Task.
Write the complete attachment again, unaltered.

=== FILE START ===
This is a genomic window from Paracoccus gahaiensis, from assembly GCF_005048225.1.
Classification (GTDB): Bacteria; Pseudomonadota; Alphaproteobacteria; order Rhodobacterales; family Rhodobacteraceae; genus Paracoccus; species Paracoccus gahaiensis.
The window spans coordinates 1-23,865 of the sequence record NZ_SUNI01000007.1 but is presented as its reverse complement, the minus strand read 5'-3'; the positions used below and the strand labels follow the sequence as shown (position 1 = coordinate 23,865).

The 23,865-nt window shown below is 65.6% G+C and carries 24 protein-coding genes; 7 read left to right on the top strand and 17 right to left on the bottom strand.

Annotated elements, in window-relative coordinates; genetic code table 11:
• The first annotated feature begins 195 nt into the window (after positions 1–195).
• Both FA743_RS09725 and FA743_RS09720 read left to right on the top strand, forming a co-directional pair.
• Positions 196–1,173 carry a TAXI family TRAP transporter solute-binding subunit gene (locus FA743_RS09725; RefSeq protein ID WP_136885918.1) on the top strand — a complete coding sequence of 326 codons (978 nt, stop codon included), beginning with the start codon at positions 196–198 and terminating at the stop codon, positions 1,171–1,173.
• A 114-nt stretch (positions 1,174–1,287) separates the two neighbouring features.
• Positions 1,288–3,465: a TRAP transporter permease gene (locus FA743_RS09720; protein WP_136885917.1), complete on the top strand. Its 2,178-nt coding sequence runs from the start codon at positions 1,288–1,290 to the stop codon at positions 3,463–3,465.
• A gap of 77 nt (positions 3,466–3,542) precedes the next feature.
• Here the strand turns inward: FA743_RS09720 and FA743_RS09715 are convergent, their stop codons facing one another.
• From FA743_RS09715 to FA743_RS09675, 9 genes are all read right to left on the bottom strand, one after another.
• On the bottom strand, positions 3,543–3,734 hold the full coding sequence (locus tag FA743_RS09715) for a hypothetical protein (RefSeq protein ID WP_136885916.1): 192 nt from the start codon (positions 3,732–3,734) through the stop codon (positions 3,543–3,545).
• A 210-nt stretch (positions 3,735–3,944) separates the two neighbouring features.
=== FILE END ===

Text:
This is a genomic window from Paracoccus gahaiensis, from assembly GCF_005048225.1.
Classification (GTDB): Bacteria; Pseudomonadota; Alphaproteobacteria; order Rhodobacterales; family Rhodobacteraceae; genus Paracoccus; species Paracoccus gahaiensis.
The window spans coordinates 1-23,865 of the sequence record NZ_SUNI01000007.1 but is presented as its reverse complement, the minus strand read 5'-3'; the positions used below and the strand labels follow the sequence as shown (position 1 = coordinate 23,865).

The 23,865-nt window shown below is 65.6% G+C and carries 24 protein-coding genes; 7 read left to right on the top strand and 17 right to left on the bottom strand.

Annotated elements, in window-relative coordinates; genetic code table 11:
• The first annotated feature begins 195 nt into the window (after positions 1–195).
• Both FA743_RS09725 and FA743_RS09720 read left to right on the top strand, forming a co-directional pair.
• Positions 196–1,173 carry a TAXI family TRAP transporter solute-binding subunit gene (locus FA743_RS09725; RefSeq protein ID WP_136885918.1) on the top strand — a complete coding sequence of 326 codons (978 nt, stop codon included), beginning with the start codon at positions 196–198 and terminating at the stop codon, positions 1,171–1,173.
• A 114-nt stretch (positions 1,174–1,287) separates the two neighbouring features.
• Positions 1,288–3,465: a TRAP transporter permease gene (locus FA743_RS09720; protein WP_136885917.1), complete on the top strand. Its 2,178-nt coding sequence runs from the start codon at positions 1,288–1,290 to the stop codon at positions 3,463–3,465.
• A gap of 77 nt (positions 3,466–3,542) precedes the next feature.
• Here the strand turns inward: FA743_RS09720 and FA743_RS09715 are convergent, their stop codons facing one another.
• From FA743_RS09715 to FA743_RS09675, 9 genes are all read right to left on the bottom strand, one after another.
• On the bottom strand, positions 3,543–3,734 hold the full coding sequence (locus tag FA743_RS09715) for a hypothetical protein (RefSeq protein ID WP_136885916.1): 192 nt from the start codon (positions 3,732–3,734) through the stop codon (positions 3,543–3,545).
• A 210-nt stretch (positions 3,735–3,944) separates the two neighbouring features.